I asked her what day and what time she called and she confirmed it was on the previous Tuesday at 8.30 (one of our busiest times). I asked her if she could remember who she spoke to (this is way why we get Receptionists to give their names) she confirmed the name of the Receptionists she had spoken to.

I apologised for our error and said that I would look into it for her.

I went down to Reception and checked the rota; it confirmed that the Receptionist in question was actually on duty that day and she was actually on the telephones that same morning, which pretty much confirmed that the patient was correct.

I spoke to the Receptionist and she confirmed that she was on the phones that morning, and that it had been a particularly busy morning reception.  She couldn’t remember the call but she also said that it could have very easily happened – someone could have come up to her and her attention was drawn to something else.

If this had happened before (and more than likely it had) the DNA would have just gone by unnoticed – the patient thinking they had cancelled her appointment, the surgery thinking we had yet another DNA.

We spoke about this at our next Receptionists meeting, and the girls all agreed that it could be something that could have got overlooked, something that they all felt that they might have done at some point.

This didn’t cause any problems UNTIL we started monitoring the DNA’s and sending letters out.

So, from then we make sure that any patient that cancelled an appointment that it was done immediately so as not to have a repeat complaint.

You cannot be sending out such letters to patients that had actually taken the time and trouble to phone in and cancel their appointment.

I wrote to the patient apologising and admitting the error was on our part, and ensuring her that we had looked at our procedures and were making every effort in the future that it would not happen again. 

My Live BBC Radio Interview on Being A Doctors Receptionist


vb

Last Thursday I was approached from BBC Radio via my blog to do a live radio broadcast in response to a broadcast the previous evening. The previous evening there was a GP speaking about patients and the “stiff upper lip of the British” and that they should go and see their Doctor “sooner rather than later”.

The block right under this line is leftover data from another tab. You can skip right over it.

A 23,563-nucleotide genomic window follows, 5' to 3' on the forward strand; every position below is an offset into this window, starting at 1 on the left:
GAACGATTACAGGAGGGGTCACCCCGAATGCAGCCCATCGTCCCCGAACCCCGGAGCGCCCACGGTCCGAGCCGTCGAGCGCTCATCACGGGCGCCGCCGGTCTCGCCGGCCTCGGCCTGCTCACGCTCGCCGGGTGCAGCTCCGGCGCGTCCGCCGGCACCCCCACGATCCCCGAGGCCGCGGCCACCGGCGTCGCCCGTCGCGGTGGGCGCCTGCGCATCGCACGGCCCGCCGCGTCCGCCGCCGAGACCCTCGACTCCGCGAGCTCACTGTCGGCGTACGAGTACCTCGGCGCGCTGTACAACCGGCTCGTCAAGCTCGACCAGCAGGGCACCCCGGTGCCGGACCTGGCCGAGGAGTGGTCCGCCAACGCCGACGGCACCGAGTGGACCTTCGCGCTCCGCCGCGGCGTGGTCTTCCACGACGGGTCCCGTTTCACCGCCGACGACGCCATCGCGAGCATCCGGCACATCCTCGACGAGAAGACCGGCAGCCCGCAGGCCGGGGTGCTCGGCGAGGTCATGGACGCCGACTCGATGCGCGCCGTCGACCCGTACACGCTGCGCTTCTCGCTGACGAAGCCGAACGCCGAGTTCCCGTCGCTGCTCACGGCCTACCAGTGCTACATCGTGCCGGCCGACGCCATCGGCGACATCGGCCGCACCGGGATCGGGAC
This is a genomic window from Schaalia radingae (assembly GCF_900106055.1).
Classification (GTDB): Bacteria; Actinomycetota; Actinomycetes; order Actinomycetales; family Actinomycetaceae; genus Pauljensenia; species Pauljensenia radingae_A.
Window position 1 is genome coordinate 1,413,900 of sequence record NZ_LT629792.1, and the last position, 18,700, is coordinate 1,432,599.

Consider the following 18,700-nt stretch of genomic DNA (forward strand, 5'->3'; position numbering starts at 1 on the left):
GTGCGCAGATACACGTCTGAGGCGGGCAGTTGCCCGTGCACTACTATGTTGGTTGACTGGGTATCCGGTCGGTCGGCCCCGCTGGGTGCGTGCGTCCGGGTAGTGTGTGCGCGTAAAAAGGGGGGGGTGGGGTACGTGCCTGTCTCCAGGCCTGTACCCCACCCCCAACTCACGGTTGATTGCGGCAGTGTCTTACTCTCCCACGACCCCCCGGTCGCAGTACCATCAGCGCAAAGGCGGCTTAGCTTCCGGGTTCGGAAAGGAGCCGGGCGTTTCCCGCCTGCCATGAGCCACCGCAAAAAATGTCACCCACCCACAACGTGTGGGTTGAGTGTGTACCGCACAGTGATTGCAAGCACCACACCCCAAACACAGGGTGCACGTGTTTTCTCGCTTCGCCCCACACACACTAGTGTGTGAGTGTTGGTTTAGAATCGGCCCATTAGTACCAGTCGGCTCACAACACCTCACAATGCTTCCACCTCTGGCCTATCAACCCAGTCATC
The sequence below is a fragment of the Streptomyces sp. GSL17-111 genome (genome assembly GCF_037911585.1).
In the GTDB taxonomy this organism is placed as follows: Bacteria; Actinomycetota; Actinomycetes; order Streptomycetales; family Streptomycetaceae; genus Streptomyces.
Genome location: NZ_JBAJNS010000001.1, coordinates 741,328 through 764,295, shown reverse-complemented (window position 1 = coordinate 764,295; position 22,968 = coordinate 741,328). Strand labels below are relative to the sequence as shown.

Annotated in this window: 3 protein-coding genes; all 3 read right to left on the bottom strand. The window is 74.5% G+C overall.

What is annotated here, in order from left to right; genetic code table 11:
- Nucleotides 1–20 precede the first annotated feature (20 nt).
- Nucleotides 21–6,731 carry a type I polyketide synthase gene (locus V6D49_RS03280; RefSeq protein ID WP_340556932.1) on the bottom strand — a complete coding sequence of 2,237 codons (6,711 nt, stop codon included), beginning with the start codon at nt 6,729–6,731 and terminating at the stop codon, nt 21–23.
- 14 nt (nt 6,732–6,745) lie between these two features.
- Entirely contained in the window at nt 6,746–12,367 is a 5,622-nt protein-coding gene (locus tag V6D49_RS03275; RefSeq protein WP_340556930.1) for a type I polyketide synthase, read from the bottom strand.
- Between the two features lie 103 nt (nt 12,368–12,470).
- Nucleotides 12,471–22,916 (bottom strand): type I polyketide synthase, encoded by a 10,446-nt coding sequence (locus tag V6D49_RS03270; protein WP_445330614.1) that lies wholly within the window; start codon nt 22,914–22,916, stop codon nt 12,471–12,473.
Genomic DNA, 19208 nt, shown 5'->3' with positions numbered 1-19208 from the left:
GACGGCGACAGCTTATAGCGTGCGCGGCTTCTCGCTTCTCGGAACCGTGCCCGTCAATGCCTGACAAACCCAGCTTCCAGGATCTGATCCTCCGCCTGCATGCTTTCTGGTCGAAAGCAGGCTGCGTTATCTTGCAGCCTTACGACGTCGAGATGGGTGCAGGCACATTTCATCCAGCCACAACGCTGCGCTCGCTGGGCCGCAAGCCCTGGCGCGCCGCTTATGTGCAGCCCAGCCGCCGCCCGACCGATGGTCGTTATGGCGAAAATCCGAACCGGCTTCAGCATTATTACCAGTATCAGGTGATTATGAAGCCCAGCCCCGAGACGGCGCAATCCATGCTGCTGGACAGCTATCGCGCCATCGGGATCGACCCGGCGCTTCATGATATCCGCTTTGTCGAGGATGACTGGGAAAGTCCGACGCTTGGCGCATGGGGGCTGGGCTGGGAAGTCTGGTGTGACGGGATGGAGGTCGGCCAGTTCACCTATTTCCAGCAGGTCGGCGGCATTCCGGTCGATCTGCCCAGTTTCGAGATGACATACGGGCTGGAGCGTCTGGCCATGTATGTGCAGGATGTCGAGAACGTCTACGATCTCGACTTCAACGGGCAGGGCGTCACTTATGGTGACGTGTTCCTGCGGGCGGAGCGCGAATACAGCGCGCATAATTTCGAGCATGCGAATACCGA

The radio station received several replies from some “unhappy” listeners saying that they have often found it difficult to get appointments at their surgeries. They mentioned lack of appointments, and rude Receptionists.

I was asked along to talk about the role as a Receptionist. Whilst I didn’t have enough time to answer some of the emails sent to the radio station I would like to share a couple with you and what I feel would be a response I would have made.

LETTER FROM A MALE LISTENER

Sender’s message

“Stiff upper lip? Certainly not.

Over crowded surgeries, unapproachable doctors (and receptionists) creaking overloaded health service not working on a Saturday YES YES YES”

My response would be

I agree that surgery clinics can often be extremely busy. Practices do acknowledge this and will try all avenues to spread the various clinics over the day/week. As the healthcare service continues to expand into general practice unfortunately the surgeries get busier. Many Practices offer baby clinics, various Nurse Clinics, minor surgery clinics, Health Visitors Clinics and many more and are often scheduled to run outside normal Doctors appointment clinics. Most Surgeries these days do have extremely pleasant waiting areas. Patients often have TV’s or a radio in the waiting room, magazines to read, an area for children, water drinks dispenser and other items  hopefully making  any waiting time as pleasant as they can. Many also have free wifi. Unlike not so long ago when you just had a waiting room and nothing else.

A busy surgery is often one that is offering several different healthcare services under one roof meaning patients do not have to travel to their local hospital for treatment.

Just because you might “see” a busy or “crowded” surgery does not mean it is not being run efficiently.